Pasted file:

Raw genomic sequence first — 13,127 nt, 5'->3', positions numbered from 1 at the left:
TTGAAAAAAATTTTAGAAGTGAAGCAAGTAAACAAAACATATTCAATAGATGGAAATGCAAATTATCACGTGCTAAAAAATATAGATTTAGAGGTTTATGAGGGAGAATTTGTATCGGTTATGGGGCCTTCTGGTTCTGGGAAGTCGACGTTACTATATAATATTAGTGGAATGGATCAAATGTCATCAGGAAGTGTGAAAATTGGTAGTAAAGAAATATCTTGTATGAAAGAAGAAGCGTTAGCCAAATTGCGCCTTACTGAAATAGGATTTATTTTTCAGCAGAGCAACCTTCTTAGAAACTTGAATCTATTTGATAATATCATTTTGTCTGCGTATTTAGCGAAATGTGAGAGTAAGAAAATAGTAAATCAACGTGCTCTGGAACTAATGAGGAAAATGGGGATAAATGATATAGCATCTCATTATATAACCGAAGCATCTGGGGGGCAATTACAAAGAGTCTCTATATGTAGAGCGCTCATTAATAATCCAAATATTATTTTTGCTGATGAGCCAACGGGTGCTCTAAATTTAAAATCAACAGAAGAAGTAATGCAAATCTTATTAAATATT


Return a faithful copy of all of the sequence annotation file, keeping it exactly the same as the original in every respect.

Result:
Raw genomic sequence first — 13,127 nt, 5'->3', positions numbered from 1 at the left:
TTGAAAAAAATTTTAGAAGTGAAGCAAGTAAACAAAACATATTCAATAGATGGAAATGCAAATTATCACGTGCTAAAAAATATAGATTTAGAGGTTTATGAGGGAGAATTTGTATCGGTTATGGGGCCTTCTGGTTCTGGGAAGTCGACGTTACTATATAATATTAGTGGAATGGATCAAATGTCATCAGGAAGTGTGAAAATTGGTAGTAAAGAAATATCTTGTATGAAAGAAGAAGCGTTAGCCAAATTGCGCCTTACTGAAATAGGATTTATTTTTCAGCAGAGCAACCTTCTTAGAAACTTGAATCTATTTGATAATATCATTTTGTCTGCGTATTTAGCGAAATGTGAGAGTAAGAAAATAGTAAATCAACGTGCTCTGGAACTAATGAGGAAAATGGGGATAAATGATATAGCATCTCATTATATAACCGAAGCATCTGGGGGGCAATTACAAAGAGTCTCTATATGTAGAGCGCTCATTAATAATCCAAATATTATTTTTGCTGATGAGCCAACGGGTGCTCTAAATTTAAAATCAACAGAAGAAGTAATGCAAATCTTATTAAATATT